Police departments struggle to compete for officers | Government and Politics

Calvert said joining LAGERS, a state retirement plan designed for public employees, would help smaller towns compete, and not just for police officers.

“LAGERS retirement can be bought in several different tiers. Pevely bought their whole city in about five years ago, at the top tier, and it cost about $3.5 million, and they backed everybody up to their start date,” he said. “At some point, somebody is going to have to come up with some money, or theyre going to have to do some legislation and let cities group together in a group retirement fund or something because like, you could take Bonne Terre, Desloge, Park Hills, Leadwood, Bismarck, we could all contribute to the same fund and make it more palatable, and the state could offset funding.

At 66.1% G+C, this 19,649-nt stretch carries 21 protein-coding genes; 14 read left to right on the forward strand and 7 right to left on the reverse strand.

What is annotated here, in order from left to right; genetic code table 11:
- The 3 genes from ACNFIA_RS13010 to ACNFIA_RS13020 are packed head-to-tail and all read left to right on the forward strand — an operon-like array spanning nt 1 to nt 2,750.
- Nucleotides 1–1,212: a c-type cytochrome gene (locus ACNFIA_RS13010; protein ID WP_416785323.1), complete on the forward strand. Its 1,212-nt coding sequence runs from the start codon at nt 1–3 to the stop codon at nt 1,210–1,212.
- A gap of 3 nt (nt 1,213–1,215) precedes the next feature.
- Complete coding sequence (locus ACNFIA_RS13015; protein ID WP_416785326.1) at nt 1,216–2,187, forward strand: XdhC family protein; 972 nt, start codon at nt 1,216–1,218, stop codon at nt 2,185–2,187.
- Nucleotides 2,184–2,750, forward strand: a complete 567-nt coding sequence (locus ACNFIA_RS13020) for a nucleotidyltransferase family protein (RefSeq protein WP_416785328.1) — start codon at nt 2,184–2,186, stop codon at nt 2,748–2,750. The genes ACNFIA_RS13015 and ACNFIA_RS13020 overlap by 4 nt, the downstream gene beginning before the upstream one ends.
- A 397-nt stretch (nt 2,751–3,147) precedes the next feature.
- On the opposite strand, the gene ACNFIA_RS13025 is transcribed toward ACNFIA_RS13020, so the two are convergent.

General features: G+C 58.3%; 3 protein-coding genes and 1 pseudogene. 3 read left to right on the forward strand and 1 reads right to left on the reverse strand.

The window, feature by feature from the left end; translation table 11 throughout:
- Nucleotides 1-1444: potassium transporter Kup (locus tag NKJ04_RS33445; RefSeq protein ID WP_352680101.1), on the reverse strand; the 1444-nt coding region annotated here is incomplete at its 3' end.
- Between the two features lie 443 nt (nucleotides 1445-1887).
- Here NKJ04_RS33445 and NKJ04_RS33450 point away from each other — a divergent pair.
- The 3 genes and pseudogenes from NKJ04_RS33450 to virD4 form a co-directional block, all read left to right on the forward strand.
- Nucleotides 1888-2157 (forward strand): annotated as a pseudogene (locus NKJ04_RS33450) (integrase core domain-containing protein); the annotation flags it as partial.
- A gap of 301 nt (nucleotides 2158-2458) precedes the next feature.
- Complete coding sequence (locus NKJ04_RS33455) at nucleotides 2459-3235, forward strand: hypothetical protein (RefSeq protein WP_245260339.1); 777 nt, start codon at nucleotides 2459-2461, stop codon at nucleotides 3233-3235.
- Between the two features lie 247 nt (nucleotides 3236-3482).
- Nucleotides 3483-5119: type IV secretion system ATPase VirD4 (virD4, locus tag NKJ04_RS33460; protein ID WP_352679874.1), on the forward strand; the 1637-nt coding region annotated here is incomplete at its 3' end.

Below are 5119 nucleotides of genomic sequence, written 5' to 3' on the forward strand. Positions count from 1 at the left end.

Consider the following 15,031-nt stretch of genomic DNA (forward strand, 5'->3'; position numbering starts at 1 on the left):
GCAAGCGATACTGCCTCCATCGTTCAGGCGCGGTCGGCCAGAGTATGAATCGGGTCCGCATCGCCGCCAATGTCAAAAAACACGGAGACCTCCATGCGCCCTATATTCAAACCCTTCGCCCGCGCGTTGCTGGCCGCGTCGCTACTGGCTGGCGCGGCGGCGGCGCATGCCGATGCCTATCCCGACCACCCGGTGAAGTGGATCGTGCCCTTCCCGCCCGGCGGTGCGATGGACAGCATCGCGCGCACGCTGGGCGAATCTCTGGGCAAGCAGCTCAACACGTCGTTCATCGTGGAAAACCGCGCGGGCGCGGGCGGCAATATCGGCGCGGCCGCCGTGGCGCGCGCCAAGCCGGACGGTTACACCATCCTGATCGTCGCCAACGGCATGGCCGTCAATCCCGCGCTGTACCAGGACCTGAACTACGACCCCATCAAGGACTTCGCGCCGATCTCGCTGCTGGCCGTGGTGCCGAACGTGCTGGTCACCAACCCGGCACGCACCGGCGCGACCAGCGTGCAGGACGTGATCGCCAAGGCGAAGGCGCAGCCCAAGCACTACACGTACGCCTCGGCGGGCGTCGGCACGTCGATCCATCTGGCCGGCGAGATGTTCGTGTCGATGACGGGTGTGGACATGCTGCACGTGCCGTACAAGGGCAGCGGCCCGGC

Dedicated profession, with some perks

Having the support of the city council and administration, as well as from local community members, is where it starts, Chief McFarland said.

“I brought it to (city council’s) attention several months ago that we’re going to have to give some sort of incentives for people to apply here,” he said, adding that, one benefit his force has is that they work 12-hour shifts.

“I mean there are schedules set up where you work three, you’re off one, you work three, you’re off three, you work one, and you’re off three. So a lot of people want that schedule because it seems to give greater time off that week that they’re off three, work one, off three. They all really seem to enjoy it. So that is one incentive that we have that most agencies don’t offer.